7) Place halogen lights far from combustible products such as fabrics or drapes. Halogen lamps can become very hot and may be a fire hazard.

8) Risk of electrical shock is higher in locations that are damp or moist. Install Ground Fault Circuit Interrupters, understood likewise as GFCI, as they will disrupt the electrical circuit prior to an existing sufficient to cause death or serious injury happens.

9) Make sure that exposed receptacle boxes are made of non-conductive products.

10) Know where the breakers and boxes are located in case of an emergency situation.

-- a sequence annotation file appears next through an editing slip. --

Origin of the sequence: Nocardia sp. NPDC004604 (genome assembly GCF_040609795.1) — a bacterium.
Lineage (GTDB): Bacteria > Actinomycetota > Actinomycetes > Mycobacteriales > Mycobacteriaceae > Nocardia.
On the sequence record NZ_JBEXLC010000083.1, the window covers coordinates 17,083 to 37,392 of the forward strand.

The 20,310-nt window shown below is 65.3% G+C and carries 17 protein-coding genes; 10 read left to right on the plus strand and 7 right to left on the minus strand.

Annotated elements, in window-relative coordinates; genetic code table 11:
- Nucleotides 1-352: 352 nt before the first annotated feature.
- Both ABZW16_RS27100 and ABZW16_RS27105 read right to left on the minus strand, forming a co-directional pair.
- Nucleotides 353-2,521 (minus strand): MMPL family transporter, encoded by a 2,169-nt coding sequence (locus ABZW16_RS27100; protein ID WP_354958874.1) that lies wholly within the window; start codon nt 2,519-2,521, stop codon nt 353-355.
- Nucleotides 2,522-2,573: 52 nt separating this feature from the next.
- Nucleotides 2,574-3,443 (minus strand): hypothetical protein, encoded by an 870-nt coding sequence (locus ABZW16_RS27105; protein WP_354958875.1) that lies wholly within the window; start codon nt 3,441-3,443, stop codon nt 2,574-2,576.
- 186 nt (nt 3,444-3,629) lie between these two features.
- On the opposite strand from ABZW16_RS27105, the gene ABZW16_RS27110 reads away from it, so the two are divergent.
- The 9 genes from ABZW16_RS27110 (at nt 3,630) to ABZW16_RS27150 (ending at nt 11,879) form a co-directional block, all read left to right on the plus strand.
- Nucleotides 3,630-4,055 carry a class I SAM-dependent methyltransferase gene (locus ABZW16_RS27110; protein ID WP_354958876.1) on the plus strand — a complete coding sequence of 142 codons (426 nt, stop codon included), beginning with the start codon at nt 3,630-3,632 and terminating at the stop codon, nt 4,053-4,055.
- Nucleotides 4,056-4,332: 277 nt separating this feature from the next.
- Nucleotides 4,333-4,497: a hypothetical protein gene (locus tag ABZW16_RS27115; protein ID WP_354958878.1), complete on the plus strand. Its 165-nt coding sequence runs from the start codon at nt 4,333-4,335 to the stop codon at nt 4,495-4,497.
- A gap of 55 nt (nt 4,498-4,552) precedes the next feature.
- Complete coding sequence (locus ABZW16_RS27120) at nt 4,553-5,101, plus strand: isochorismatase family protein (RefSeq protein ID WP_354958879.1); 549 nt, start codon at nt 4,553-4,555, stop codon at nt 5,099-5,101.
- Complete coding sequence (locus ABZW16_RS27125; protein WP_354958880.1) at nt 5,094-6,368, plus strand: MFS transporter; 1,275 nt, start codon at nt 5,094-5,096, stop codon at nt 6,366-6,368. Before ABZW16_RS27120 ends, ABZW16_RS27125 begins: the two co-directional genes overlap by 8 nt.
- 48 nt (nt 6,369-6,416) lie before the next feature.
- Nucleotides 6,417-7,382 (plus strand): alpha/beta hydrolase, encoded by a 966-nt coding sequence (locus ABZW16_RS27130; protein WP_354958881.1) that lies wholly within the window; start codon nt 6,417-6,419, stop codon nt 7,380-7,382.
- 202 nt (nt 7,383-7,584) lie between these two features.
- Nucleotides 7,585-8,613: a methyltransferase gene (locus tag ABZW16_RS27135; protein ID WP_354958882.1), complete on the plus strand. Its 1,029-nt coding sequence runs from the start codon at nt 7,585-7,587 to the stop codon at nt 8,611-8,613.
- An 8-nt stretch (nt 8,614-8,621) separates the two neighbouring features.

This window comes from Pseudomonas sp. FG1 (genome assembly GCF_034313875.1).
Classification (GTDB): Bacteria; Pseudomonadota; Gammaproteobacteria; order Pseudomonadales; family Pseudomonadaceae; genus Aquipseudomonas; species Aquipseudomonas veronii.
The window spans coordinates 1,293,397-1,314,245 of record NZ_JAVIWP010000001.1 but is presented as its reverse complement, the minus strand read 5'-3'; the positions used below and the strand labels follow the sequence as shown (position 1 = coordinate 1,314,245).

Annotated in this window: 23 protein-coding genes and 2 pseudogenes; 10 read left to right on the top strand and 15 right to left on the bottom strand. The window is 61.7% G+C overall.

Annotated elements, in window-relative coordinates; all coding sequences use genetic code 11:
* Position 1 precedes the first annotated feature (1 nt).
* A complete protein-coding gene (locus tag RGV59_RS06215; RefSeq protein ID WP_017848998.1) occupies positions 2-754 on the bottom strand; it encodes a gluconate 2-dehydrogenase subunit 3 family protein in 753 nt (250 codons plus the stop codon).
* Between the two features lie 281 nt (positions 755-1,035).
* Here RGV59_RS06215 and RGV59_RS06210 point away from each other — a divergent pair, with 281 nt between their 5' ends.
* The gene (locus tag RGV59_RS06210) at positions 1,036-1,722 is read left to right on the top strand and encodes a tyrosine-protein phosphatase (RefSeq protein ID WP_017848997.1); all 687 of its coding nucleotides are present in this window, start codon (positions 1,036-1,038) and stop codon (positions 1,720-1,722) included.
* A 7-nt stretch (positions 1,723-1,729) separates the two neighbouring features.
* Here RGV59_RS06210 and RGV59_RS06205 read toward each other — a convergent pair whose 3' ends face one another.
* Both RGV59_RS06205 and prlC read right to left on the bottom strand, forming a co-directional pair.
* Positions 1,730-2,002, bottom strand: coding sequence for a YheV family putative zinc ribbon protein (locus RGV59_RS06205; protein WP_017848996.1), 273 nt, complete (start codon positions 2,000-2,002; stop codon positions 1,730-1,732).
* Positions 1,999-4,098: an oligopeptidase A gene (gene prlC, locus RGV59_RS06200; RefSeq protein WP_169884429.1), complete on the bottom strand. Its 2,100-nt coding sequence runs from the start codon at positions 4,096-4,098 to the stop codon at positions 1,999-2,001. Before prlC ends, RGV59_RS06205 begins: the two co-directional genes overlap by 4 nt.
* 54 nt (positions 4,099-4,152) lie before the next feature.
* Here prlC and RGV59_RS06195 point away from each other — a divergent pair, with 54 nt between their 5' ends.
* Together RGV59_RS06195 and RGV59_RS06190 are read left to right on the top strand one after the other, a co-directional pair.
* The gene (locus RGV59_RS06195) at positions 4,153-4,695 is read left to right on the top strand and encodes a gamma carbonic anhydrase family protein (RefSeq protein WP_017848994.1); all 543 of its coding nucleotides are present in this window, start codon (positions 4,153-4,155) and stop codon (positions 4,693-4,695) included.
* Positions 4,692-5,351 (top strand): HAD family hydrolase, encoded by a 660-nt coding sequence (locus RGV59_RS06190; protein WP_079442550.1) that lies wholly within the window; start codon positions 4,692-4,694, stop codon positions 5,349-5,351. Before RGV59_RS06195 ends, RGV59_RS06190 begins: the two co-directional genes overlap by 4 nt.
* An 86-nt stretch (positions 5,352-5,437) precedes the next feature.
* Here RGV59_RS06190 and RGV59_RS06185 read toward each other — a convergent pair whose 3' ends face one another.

11) Label all circuit breakers and fuse boxes clearly. Each switch must be favorably identified as to which outlet or device it is for.

12) Do not utilize outlets or cords that have exposed electrical wiring or usage power tools with the guards eliminated. Do not block access to circuit breakers or circuit box and do not touch a person or electrical device in the event of an electrical accident. Always disconnect the current.

A Ground Fault Circuit Interrupter (GFCI) works by finding any loss of electrical current in a circuit. When a loss is spotted, the GFCI turns the electrical power off before extreme injuries or electrocution can take place. An agonizing shock might occur throughout the time that it considers the GFCI to cut off the electrical power so it is essential to use the GFCI as an additional protective step rather than a replacement for safe work practices.